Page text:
First Amendment expert Larry Walters argued that video game censorship is the "same old story" that has plagued other forms of media over the years. He argued that "family values" groups are after money and power. However, he also fretted that the recent 8th Circuit decision in the Minnesota game law case was a concern (GP has written in a similar vein). He suggested that the game industry needs to look at that decision in relation to its content, going forward. His reading of the 8th Circuit's decision is that the state might appeal and could have a chance to succeed. He also mentioned the recent news that U.S. Supreme Court Justice Antonin Scalia opined that video game legislation could be constitutional.

UPDATE 3: Adam Thierer gave a very nice lunch time presentation on the ESRB system and issues surrounding game ratings and content. You can see Adam's Power Point here.

GP: This was a nice conference. I hope that Penn State makes it an annual tradition. I got to meet some terrific folks, including Mike Todd, who heads up the brand-new Penn State chapter of the ECA, PSU doctoral candidate Ibrahim Yucel, whose Saturday presentation on Portal I had to unfortunately miss. I also met a number of GP readers, and that always makes my day...

Comments

I can totally picture Thompson foaming at the mouth, screaming at an officer "Don't taze me, bro!" - it won't happen, though.

Good luck!

"Best first amendment legal minds in the country"
Sounds like lawyers talk for "Thompson doesn't belong here"

Anyway Dennis, this is great.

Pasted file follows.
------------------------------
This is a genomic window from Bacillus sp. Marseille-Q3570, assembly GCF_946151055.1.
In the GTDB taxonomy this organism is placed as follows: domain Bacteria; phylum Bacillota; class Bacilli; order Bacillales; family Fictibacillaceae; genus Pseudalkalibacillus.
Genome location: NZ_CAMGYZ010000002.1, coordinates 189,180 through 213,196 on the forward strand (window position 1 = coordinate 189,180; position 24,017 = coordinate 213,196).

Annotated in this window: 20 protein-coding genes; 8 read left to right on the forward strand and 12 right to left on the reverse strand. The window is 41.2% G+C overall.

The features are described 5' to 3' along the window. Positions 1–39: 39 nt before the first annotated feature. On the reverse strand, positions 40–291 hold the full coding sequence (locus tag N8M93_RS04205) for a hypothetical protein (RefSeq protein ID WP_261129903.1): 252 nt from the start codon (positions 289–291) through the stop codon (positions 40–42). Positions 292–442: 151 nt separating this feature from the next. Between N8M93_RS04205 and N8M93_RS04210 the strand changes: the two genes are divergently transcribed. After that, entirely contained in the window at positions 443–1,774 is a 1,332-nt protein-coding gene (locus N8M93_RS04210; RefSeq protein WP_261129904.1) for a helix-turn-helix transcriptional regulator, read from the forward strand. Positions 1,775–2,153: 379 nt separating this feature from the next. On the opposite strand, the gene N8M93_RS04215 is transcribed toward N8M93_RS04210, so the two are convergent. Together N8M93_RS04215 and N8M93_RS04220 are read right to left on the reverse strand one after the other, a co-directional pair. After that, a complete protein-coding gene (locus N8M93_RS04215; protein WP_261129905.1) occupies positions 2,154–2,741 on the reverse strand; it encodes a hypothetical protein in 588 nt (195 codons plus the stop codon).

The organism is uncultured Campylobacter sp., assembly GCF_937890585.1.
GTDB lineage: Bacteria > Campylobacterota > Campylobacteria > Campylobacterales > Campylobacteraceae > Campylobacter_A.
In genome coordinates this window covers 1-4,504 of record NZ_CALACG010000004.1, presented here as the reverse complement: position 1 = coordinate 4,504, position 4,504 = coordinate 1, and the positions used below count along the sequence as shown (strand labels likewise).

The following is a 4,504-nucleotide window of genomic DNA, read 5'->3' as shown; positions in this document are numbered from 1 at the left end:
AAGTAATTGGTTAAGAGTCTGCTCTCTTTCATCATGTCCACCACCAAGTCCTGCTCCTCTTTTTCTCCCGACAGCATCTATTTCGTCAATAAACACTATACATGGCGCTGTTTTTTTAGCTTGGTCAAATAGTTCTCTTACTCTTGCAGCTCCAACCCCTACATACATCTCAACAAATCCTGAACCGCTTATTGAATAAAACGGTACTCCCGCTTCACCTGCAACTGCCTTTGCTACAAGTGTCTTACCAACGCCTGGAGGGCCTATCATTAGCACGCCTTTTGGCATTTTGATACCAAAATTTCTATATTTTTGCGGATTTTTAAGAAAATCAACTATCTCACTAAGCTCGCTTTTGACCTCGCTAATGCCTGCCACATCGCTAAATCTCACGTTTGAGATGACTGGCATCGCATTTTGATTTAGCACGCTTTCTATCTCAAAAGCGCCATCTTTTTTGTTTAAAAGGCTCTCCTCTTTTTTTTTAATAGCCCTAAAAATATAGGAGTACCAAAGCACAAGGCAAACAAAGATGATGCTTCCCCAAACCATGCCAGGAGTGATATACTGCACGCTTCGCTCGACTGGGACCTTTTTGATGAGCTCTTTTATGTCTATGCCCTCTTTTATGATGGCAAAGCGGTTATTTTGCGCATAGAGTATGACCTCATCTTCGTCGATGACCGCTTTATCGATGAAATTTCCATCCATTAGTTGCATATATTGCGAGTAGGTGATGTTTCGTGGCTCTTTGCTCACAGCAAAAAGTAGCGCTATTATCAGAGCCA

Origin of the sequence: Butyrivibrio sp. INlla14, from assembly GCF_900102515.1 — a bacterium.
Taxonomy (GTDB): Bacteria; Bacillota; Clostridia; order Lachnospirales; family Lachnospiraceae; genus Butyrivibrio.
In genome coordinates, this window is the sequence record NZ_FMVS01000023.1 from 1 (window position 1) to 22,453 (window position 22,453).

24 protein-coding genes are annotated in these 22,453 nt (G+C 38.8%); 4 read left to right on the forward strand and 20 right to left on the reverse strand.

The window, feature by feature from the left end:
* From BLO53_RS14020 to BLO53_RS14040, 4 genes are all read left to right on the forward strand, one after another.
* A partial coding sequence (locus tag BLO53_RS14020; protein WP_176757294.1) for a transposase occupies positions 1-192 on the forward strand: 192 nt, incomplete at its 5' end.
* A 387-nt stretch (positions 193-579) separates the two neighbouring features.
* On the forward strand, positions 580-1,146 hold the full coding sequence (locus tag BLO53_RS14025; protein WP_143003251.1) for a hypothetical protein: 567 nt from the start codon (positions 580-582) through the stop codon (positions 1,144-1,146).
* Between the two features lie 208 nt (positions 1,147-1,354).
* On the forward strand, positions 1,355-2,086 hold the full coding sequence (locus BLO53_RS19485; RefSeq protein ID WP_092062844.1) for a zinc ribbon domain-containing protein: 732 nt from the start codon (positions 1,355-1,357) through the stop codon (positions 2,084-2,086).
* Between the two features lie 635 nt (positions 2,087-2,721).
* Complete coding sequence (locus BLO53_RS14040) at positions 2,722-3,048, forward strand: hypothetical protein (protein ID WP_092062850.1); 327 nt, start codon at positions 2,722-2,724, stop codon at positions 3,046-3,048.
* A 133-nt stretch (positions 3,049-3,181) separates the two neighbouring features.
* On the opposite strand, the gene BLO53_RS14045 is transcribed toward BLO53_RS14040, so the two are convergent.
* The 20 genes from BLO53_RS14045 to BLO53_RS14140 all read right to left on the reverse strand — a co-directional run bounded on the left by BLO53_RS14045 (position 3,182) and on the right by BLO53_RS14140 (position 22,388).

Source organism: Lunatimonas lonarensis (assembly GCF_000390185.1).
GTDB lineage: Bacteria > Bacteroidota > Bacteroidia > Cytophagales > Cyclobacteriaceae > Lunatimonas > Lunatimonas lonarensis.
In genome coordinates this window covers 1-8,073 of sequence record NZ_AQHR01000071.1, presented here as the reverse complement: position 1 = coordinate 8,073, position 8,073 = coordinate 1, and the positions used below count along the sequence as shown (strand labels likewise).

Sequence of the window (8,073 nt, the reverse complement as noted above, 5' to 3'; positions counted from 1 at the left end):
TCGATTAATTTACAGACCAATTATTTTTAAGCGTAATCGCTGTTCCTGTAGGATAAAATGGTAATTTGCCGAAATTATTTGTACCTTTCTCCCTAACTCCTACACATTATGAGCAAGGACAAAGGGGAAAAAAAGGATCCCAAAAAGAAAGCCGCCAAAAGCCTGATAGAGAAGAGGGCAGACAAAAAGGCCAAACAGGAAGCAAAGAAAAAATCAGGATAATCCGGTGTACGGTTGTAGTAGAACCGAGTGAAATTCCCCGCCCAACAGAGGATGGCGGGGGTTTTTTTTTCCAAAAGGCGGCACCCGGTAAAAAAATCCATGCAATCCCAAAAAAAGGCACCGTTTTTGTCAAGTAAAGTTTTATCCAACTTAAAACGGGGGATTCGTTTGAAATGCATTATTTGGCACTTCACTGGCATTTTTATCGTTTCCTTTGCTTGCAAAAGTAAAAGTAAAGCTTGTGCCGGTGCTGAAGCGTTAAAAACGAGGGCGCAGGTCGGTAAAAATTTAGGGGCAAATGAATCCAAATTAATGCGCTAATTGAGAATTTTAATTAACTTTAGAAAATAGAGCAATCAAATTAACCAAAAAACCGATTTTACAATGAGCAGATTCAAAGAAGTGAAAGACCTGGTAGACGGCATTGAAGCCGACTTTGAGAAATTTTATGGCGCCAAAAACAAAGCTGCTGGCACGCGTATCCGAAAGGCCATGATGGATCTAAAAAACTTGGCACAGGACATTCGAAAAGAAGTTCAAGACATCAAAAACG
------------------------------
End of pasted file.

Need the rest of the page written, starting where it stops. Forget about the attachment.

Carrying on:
[...] wrote an interesting post today onHere’s a quick excerptI’ll be speaking and serving on a discussion panel today for Playing to Win: The Business and Social Frontiers of Video Games at Penn State, so the usual roundup of GamePolitics stories will be a bit abbreviated. It looks to be an excellent conference, with speakers from all sorts of disciplines, including Jason Della Rocca of the International Game Developers Association (IGDA), Dr. David Bickham of Boston’s Center on Media and Child Health, Adam Thierer of Progress and Freedom Foundation, First Amendment experts Clay Calvert and Robert Richards of Penn State, noted free speech attorney Larry Walters and many others. I hope to live blog portions of the conference. [...]

Good luck at the conference.

Glad "you know who" won't be there.

@ Kurisu

Though it would be fun to watch he be so disruptive he's dragged out by security.

I nearly spilt my coffee because my brain automatically filled in "Penn State Penitentiary". ;)

Bring us back a t-shirt!
---
Fangamer